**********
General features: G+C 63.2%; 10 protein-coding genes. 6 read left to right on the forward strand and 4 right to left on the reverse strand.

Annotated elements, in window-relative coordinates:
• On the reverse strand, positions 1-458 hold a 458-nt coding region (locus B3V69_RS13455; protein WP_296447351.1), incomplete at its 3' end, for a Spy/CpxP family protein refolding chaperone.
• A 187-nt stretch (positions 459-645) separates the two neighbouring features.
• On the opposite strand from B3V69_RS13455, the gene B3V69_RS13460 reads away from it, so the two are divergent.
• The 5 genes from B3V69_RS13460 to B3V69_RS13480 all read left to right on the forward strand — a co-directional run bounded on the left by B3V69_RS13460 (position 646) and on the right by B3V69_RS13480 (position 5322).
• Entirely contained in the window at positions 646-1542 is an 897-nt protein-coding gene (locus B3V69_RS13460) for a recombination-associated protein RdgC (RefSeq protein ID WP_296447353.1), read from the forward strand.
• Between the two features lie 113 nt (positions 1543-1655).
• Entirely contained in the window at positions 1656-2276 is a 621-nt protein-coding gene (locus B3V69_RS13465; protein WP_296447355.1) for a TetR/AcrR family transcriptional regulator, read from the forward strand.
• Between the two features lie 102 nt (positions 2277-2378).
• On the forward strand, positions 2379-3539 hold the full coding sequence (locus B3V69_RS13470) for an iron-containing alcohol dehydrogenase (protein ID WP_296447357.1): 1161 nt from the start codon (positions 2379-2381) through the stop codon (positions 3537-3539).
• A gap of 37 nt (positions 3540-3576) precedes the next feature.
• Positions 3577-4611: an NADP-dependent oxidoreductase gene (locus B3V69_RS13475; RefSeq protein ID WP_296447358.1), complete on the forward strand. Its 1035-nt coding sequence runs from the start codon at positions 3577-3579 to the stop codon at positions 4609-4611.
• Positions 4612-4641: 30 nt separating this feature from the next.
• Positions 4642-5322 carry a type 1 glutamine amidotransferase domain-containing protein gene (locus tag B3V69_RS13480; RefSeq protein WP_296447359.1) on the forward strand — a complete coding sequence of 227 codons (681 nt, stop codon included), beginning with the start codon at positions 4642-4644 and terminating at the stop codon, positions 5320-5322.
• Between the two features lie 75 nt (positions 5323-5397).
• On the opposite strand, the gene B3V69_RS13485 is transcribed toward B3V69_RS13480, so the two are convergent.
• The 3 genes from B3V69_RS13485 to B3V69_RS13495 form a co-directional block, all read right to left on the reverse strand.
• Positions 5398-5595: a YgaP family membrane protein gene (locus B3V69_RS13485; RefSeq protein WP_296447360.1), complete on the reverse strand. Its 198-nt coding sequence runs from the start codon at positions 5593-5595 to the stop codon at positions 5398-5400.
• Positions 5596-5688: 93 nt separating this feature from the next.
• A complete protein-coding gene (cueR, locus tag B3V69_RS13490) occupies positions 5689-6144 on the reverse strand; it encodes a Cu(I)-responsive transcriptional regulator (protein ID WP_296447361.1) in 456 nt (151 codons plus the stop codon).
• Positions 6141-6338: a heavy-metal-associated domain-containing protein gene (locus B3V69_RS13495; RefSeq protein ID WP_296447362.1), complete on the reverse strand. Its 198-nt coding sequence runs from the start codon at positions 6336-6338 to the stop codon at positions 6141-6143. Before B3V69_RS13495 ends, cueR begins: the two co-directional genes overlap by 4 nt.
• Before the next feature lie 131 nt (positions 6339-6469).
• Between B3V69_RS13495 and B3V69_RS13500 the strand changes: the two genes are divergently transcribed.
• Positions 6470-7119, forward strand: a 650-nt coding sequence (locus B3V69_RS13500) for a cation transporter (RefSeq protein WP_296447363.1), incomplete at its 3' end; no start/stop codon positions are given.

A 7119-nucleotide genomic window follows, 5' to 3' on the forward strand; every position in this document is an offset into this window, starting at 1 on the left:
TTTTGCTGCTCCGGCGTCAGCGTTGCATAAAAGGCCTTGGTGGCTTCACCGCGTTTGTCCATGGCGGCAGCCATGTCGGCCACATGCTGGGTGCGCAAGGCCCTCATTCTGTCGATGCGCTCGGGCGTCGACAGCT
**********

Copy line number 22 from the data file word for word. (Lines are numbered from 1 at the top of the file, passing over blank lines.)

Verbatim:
• Positions 6141-6338: a heavy-metal-associated domain-containing protein gene (locus B3V69_RS13495; RefSeq protein ID WP_296447362.1), complete on the reverse strand. Its 198-nt coding sequence runs from the start codon at positions 6336-6338 to the stop codon at positions 6141-6143. Before B3V69_RS13495 ends, cueR begins: the two co-directional genes overlap by 4 nt.